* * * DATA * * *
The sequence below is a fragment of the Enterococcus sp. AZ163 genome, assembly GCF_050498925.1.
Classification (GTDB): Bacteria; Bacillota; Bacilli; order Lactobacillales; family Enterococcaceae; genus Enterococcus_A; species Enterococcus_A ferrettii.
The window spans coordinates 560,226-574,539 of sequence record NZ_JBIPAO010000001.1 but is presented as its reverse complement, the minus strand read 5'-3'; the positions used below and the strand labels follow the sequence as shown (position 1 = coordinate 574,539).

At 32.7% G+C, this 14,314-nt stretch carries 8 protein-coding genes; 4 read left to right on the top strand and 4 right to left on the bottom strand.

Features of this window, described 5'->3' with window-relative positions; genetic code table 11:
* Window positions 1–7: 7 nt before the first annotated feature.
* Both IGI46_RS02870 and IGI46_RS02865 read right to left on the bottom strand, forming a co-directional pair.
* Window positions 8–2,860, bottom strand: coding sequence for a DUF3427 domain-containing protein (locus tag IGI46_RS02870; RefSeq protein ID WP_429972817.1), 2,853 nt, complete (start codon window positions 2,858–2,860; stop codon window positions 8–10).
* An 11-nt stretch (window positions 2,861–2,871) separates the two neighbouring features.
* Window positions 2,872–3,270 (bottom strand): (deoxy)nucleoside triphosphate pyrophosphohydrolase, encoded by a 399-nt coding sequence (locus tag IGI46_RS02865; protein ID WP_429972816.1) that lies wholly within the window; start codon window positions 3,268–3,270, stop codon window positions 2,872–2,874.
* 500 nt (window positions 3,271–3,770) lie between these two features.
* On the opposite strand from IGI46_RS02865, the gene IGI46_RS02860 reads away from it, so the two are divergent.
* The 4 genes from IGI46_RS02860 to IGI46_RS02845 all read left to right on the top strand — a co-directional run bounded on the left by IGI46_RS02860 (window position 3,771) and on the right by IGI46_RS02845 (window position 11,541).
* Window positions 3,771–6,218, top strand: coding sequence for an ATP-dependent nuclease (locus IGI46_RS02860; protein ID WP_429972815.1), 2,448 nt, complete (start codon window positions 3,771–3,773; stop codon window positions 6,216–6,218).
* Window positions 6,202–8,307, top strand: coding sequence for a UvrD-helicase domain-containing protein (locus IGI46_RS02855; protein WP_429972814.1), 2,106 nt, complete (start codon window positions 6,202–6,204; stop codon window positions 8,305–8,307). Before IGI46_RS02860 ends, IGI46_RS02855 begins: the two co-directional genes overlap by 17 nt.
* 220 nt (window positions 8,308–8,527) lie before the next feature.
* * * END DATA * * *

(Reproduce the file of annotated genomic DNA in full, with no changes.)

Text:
The sequence below is a fragment of the Enterococcus sp. AZ163 genome, assembly GCF_050498925.1.
Classification (GTDB): Bacteria; Bacillota; Bacilli; order Lactobacillales; family Enterococcaceae; genus Enterococcus_A; species Enterococcus_A ferrettii.
The window spans coordinates 560,226-574,539 of sequence record NZ_JBIPAO010000001.1 but is presented as its reverse complement, the minus strand read 5'-3'; the positions used below and the strand labels follow the sequence as shown (position 1 = coordinate 574,539).

At 32.7% G+C, this 14,314-nt stretch carries 8 protein-coding genes; 4 read left to right on the top strand and 4 right to left on the bottom strand.

Features of this window, described 5'->3' with window-relative positions; genetic code table 11:
* Window positions 1–7: 7 nt before the first annotated feature.
* Both IGI46_RS02870 and IGI46_RS02865 read right to left on the bottom strand, forming a co-directional pair.
* Window positions 8–2,860, bottom strand: coding sequence for a DUF3427 domain-containing protein (locus tag IGI46_RS02870; RefSeq protein ID WP_429972817.1), 2,853 nt, complete (start codon window positions 2,858–2,860; stop codon window positions 8–10).
* An 11-nt stretch (window positions 2,861–2,871) separates the two neighbouring features.
* Window positions 2,872–3,270 (bottom strand): (deoxy)nucleoside triphosphate pyrophosphohydrolase, encoded by a 399-nt coding sequence (locus tag IGI46_RS02865; protein ID WP_429972816.1) that lies wholly within the window; start codon window positions 3,268–3,270, stop codon window positions 2,872–2,874.
* 500 nt (window positions 3,271–3,770) lie between these two features.
* On the opposite strand from IGI46_RS02865, the gene IGI46_RS02860 reads away from it, so the two are divergent.
* The 4 genes from IGI46_RS02860 to IGI46_RS02845 all read left to right on the top strand — a co-directional run bounded on the left by IGI46_RS02860 (window position 3,771) and on the right by IGI46_RS02845 (window position 11,541).
* Window positions 3,771–6,218, top strand: coding sequence for an ATP-dependent nuclease (locus IGI46_RS02860; protein ID WP_429972815.1), 2,448 nt, complete (start codon window positions 3,771–3,773; stop codon window positions 6,216–6,218).
* Window positions 6,202–8,307, top strand: coding sequence for a UvrD-helicase domain-containing protein (locus IGI46_RS02855; protein WP_429972814.1), 2,106 nt, complete (start codon window positions 6,202–6,204; stop codon window positions 8,305–8,307). Before IGI46_RS02860 ends, IGI46_RS02855 begins: the two co-directional genes overlap by 17 nt.
* 220 nt (window positions 8,308–8,527) lie before the next feature.